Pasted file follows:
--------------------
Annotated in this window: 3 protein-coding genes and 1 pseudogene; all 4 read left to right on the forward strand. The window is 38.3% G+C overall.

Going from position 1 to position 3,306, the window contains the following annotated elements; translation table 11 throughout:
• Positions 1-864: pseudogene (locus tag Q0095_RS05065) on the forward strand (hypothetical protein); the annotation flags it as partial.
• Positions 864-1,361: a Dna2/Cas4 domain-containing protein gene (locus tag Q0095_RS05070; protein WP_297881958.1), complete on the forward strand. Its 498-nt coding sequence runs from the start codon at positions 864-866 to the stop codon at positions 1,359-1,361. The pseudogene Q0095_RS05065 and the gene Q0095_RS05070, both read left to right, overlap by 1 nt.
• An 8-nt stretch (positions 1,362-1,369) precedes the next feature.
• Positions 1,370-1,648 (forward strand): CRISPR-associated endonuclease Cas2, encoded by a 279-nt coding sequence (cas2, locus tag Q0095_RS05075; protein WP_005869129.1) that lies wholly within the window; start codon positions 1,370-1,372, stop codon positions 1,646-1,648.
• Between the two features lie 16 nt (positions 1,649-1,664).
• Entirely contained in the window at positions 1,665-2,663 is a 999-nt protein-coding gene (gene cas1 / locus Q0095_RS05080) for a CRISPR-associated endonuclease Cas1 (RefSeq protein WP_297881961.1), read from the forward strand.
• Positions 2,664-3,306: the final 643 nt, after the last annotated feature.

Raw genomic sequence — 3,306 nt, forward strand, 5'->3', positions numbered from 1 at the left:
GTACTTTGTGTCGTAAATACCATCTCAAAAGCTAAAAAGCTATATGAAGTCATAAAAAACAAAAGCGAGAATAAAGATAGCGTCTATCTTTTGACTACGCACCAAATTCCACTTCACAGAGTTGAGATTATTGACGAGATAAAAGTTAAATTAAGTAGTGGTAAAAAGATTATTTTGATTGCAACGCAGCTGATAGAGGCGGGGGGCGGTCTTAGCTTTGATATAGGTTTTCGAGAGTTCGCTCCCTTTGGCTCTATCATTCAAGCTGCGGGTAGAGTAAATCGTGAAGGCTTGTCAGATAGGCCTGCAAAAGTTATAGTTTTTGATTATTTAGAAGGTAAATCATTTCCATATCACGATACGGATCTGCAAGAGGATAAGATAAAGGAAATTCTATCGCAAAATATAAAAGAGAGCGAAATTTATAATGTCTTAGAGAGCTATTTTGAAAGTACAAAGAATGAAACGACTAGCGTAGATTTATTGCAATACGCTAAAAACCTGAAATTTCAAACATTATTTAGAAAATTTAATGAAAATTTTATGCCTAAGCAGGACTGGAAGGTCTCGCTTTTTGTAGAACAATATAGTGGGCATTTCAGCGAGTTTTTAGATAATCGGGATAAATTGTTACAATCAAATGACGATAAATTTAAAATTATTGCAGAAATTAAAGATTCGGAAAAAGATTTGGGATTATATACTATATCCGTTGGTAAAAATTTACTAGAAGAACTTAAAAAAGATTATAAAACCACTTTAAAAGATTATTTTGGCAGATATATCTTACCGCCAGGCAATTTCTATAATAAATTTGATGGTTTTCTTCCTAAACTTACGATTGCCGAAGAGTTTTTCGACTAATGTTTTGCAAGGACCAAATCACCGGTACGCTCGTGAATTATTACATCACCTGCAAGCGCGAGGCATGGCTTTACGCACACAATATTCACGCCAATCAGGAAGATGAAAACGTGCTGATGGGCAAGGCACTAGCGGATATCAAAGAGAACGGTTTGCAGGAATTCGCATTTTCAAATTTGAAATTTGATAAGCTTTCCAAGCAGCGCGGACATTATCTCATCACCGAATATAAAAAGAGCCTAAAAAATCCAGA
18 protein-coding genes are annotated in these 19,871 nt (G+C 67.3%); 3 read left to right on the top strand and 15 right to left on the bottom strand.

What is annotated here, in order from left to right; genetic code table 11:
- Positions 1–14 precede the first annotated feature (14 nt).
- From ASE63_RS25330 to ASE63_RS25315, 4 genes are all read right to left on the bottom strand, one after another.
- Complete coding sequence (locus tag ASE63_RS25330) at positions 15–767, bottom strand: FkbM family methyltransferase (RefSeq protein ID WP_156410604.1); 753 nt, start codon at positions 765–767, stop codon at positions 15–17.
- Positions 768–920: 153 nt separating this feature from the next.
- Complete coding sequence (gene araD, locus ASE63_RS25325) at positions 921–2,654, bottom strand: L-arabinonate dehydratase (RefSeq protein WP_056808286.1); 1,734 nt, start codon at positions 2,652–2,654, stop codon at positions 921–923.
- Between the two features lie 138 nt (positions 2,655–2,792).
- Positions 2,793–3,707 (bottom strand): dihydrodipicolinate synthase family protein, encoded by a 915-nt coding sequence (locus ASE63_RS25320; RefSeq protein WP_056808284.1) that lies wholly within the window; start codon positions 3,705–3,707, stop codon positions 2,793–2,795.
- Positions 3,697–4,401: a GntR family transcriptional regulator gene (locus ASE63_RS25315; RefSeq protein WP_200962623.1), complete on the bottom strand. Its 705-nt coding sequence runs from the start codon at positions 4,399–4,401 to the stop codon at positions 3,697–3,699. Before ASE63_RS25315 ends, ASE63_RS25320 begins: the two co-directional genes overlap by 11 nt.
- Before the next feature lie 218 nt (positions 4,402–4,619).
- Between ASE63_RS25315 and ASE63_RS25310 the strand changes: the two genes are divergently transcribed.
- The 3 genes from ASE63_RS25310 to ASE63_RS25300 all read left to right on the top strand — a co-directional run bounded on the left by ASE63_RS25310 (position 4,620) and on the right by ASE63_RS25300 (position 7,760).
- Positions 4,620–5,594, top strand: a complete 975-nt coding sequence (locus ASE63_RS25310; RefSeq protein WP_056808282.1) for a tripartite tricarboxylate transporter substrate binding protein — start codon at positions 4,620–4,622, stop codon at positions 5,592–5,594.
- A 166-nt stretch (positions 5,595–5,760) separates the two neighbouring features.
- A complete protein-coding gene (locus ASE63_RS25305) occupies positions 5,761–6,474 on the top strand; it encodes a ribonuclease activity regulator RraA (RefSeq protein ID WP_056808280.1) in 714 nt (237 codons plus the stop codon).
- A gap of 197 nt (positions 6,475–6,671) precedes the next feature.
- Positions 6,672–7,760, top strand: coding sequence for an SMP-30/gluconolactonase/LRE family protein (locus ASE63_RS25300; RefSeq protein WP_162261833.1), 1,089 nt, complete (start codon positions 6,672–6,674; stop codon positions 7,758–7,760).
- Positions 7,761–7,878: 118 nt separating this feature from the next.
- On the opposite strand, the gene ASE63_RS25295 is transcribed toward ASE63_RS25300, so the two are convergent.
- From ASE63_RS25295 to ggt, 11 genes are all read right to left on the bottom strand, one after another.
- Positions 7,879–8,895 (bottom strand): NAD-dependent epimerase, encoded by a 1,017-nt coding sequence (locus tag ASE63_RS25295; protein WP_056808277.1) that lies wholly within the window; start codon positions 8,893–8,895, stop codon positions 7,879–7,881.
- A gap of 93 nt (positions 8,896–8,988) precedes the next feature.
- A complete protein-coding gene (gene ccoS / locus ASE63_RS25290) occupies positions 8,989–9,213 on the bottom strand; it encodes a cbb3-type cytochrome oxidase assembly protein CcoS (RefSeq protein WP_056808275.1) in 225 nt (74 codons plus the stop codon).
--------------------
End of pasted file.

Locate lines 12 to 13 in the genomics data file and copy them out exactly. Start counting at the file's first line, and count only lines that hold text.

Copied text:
18 protein-coding genes are annotated in these 19,871 nt (G+C 67.3%); 3 read left to right on the top strand and 15 right to left on the bottom strand.

What is annotated here, in order from left to right; genetic code table 11: